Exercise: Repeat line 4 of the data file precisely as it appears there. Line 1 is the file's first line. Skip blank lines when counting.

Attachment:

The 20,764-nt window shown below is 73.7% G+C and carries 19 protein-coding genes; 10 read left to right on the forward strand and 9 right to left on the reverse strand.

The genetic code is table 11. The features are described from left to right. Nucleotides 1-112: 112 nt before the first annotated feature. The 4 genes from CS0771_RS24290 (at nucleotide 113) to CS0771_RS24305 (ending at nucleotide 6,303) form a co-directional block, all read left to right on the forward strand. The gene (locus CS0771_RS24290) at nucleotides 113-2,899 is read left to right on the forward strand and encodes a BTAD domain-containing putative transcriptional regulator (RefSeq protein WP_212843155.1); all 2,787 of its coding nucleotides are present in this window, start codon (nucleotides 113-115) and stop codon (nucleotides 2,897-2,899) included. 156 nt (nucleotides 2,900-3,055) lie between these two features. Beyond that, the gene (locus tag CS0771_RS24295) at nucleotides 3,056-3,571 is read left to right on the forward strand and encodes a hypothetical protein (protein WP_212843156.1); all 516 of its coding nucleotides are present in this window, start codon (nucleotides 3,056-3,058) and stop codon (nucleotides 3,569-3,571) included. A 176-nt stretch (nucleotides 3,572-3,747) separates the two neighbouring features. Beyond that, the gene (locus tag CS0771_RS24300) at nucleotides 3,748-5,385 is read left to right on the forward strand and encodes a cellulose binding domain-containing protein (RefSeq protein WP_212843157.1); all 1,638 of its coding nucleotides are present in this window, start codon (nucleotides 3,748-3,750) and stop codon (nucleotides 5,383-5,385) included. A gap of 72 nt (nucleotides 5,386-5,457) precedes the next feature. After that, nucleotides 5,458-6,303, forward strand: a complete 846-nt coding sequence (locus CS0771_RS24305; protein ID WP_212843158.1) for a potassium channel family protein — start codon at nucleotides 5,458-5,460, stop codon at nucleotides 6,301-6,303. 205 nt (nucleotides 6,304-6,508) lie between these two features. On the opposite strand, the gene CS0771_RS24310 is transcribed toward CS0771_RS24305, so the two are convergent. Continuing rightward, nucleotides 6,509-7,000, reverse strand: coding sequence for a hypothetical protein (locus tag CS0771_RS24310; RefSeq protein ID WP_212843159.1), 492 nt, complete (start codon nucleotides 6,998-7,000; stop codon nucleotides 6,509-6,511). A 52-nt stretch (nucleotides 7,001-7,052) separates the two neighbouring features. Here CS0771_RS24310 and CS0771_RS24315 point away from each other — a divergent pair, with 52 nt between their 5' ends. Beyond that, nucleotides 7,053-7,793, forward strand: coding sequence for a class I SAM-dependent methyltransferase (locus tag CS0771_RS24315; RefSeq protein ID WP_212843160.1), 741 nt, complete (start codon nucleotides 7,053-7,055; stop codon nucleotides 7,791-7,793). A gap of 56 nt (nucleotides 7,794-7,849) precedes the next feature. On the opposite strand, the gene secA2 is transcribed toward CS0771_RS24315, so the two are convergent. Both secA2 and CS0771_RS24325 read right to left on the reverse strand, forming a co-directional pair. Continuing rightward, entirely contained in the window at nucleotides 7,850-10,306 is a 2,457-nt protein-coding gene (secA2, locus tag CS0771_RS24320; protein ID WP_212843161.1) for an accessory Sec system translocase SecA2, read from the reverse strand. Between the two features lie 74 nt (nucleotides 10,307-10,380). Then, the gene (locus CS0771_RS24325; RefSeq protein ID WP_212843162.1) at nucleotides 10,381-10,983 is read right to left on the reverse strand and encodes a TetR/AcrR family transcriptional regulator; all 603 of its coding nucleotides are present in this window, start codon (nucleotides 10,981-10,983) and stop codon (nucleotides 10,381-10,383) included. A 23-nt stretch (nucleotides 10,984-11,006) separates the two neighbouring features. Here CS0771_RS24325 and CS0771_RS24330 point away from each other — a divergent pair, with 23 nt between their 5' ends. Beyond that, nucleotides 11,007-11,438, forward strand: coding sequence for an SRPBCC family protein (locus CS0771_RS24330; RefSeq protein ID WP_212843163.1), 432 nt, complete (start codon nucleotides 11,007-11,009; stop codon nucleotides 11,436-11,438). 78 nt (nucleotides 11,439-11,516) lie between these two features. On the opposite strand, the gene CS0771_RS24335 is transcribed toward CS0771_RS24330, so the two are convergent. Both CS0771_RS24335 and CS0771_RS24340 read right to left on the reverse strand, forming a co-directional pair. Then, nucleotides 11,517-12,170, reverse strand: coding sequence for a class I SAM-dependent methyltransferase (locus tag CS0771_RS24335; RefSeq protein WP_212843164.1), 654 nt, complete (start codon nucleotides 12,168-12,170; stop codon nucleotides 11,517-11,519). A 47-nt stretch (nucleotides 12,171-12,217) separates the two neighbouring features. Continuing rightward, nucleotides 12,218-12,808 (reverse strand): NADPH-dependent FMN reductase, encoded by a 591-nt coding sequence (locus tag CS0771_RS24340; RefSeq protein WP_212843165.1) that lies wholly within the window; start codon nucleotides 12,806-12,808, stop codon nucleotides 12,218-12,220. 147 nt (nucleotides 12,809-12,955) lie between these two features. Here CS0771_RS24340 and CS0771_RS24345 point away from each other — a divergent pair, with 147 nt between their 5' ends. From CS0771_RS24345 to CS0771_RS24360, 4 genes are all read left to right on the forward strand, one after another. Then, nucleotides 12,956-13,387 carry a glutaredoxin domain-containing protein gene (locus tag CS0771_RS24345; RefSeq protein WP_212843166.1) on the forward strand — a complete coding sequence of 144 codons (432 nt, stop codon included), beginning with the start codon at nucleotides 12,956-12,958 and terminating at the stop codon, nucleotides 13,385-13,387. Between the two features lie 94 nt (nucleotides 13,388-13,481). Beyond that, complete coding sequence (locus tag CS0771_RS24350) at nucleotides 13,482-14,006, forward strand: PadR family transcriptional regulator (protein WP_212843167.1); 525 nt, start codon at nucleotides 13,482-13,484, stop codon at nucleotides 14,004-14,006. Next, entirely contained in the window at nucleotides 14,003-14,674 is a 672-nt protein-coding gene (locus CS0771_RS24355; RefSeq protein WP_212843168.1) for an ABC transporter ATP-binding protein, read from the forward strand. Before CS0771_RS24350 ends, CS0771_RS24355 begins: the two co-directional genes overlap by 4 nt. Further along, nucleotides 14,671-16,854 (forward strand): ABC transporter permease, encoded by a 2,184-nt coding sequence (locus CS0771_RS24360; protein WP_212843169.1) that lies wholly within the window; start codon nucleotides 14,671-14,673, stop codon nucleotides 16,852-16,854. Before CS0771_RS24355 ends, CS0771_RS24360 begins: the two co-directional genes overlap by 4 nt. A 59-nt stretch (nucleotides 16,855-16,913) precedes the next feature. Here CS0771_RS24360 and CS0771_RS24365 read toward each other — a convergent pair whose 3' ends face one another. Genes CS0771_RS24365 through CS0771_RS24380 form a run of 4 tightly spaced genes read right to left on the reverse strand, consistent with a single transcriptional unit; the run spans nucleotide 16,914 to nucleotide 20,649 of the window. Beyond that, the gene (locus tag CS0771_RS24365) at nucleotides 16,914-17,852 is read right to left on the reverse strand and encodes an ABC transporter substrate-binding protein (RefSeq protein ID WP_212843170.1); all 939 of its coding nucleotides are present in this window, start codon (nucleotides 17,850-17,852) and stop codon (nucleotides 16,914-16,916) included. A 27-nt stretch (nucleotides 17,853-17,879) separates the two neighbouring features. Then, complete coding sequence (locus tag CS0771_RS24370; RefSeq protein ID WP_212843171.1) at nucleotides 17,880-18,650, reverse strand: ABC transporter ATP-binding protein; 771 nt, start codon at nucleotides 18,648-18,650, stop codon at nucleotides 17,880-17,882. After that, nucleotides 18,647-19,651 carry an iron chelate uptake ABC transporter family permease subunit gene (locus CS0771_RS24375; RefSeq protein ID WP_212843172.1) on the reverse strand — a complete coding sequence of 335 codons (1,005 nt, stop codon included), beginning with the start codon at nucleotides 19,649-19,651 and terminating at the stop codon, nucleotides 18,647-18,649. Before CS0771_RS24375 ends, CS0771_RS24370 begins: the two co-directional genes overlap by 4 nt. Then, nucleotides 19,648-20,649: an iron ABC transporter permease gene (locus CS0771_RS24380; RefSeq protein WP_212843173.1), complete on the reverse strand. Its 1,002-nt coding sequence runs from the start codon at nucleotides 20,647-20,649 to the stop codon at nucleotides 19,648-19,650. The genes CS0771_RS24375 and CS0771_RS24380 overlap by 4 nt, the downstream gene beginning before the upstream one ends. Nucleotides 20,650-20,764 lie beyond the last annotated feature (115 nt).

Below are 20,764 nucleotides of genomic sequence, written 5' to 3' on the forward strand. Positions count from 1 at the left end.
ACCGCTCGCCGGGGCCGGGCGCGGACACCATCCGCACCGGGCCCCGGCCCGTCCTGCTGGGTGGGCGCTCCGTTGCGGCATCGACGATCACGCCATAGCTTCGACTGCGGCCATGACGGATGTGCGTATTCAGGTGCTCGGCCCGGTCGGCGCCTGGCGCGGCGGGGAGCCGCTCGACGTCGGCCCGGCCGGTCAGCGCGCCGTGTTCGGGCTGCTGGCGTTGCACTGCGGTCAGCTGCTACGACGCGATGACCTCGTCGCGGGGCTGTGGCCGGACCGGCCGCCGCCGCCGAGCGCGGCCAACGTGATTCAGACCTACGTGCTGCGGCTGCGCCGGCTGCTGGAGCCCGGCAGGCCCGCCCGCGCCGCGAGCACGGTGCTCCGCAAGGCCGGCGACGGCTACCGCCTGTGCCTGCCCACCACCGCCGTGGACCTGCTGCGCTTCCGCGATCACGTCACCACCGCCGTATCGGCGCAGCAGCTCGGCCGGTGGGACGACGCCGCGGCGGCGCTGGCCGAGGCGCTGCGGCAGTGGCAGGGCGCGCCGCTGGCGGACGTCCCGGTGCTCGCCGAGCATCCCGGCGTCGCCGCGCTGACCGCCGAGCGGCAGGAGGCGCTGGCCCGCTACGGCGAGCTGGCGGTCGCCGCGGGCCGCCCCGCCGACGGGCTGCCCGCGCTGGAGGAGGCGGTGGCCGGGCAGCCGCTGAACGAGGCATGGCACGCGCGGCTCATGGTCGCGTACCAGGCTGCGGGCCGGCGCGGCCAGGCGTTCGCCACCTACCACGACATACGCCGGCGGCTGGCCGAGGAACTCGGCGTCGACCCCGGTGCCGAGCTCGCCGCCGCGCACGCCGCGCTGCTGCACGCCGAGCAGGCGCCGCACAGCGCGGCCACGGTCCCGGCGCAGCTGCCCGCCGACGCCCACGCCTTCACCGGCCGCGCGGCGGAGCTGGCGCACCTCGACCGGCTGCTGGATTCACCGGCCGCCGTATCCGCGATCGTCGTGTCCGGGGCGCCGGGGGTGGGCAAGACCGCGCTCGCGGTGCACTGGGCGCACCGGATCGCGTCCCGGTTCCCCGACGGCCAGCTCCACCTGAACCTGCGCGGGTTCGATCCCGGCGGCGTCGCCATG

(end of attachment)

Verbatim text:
ACCGCTCGCCGGGGCCGGGCGCGGACACCATCCGCACCGGGCCCCGGCCCGTCCTGCTGGGTGGGCGCTCCGTTGCGGCATCGACGATCACGCCATAGCTTCGACTGCGGCCATGACGGATGTGCGTATTCAGGTGCTCGGCCCGGTCGGCGCCTGGCGCGGCGGGGAGCCGCTCGACGTCGGCCCGGCCGGTCAGCGCGCCGTGTTCGGGCTGCTGGCGTTGCACTGCGGTCAGCTGCTACGACGCGATGACCTCGTCGCGGGGCTGTGGCCGGACCGGCCGCCGCCGCCGAGCGCGGCCAACGTGATTCAGACCTACGTGCTGCGGCTGCGCCGGCTGCTGGAGCCCGGCAGGCCCGCCCGCGCCGCGAGCACGGTGCTCCGCAAGGCCGGCGACGGCTACCGCCTGTGCCTGCCCACCACCGCCGTGGACCTGCTGCGCTTCCGCGATCACGTCACCACCGCCGTATCGGCGCAGCAGCTCGGCCGGTGGGACGACGCCGCGGCGGCGCTGGCCGAGGCGCTGCGGCAGTGGCAGGGCGCGCCGCTGGCGGACGTCCCGGTGCTCGCCGAGCATCCCGGCGTCGCCGCGCTGACCGCCGAGCGGCAGGAGGCGCTGGCCCGCTACGGCGAGCTGGCGGTCGCCGCGGGCCGCCCCGCCGACGGGCTGCCCGCGCTGGAGGAGGCGGTGGCCGGGCAGCCGCTGAACGAGGCATGGCACGCGCGGCTCATGGTCGCGTACCAGGCTGCGGGCCGGCGCGGCCAGGCGTTCGCCACCTACCACGACATACGCCGGCGGCTGGCCGAGGAACTCGGCGTCGACCCCGGTGCCGAGCTCGCCGCCGCGCACGCCGCGCTGCTGCACGCCGAGCAGGCGCCGCACAGCGCGGCCACGGTCCCGGCGCAGCTGCCCGCCGACGCCCACGCCTTCACCGGCCGCGCGGCGGAGCTGGCGCACCTCGACCGGCTGCTGGATTCACCGGCCGCCGTATCCGCGATCGTCGTGTCCGGGGCGCCGGGGGTGGGCAAGACCGCGCTCGCGGTGCACTGGGCGCACCGGATCGCGTCCCGGTTCCCCGACGGCCAGCTCCACCTGAACCTGCGCGGGTTCGATCCCGGCGGCGTCGCCATG